The process of treating data such that it cannot be used for the identification of individuals.
See Anonymisation.
See Application Programming Interface.
Application Programming Interface
A way computer programmes talk to one another. Can be understood in terms of how a programmer sends instructions between programmes.
See Information Asset Register.
Attribution Licence
A licence that requires attributing the original source of the licensed material.
Attribution License
See Attribution Licence.
BitTorrent is a protocol for distributing the bandwith for transferring very large files between the computers which are participating in the transfer. Rather than downloading a file from a specific source, BitTorrent allows peers to download from each other.
Connectivity relates to the ability for communities to connect to the Internet, especially the World Wide Web.
A right for the creators of creative works to restrict others’ use of those works. An owner of copyright is entitled to determine how others may use that work.
See Data Access Protocol.
Data Access Protocol
A system that allows outsiders to be granted access to databases without overloading either system.
Data protection legislation
Data protection legislation is not about protecting the data, but the right of citizens to live without doubt of the consequences that might come if information of their private lives becomes public. The law protects the privacy (such as information about a person economic status, health and political position) and other rights such as the right to freedom of movement and assembly. For example, in Finland a travel card system used to record all instances when the card was shown to the reader machine on different public transport lines. This raised a debate from the perspective of freedom of movement and the travel card data collection was abandoned based on the data protection legislation.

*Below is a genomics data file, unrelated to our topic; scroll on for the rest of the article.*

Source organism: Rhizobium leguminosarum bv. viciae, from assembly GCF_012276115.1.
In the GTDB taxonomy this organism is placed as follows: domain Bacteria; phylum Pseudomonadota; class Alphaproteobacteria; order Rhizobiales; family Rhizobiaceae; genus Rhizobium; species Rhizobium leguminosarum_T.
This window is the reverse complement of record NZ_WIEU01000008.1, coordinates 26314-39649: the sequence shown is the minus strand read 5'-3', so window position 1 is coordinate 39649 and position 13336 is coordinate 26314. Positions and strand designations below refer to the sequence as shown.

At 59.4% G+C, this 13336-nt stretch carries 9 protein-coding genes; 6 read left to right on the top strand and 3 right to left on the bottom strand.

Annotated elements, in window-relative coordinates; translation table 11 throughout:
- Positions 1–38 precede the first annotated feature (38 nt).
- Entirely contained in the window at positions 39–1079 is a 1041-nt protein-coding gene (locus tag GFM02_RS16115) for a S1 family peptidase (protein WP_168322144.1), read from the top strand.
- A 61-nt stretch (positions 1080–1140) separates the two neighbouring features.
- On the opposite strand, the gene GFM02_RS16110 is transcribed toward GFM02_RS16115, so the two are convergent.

Database rights
A right to prevent others from extracting and reusing content from a database. Exists mainly in European jurisdictions.
European Union.
EU PSI Directive
The Directive on the re-use of public sector information, 2003/98/EC. “deals with the way public sector bodies should enhance re-use of their information resources.” Legislative Actions - PSI Directive
See Information Asset Register.
Information Asset Register

IARs are registers specifically set up to capture and organise meta-data about the vast quantities of information held by government departments and agencies. A comprehensive IAR includes databases, old sets of files, recent electronic files, collections of statistics, research and so forth.

The EU PSI Directive recognises the importance of asset registers for prospective re-users of public information. It requires that member states provide lists, portals, or something similar. It states:

Tools that help potential re-users to find documents available
for re-use and the conditions for re-use can facilitate
considerably the cross-border use of public sector documents.
Member States should therefore ensure that practical arrangements
are in place that help re-users in their search for documents
available for reuse. Assets lists, accessible preferably online,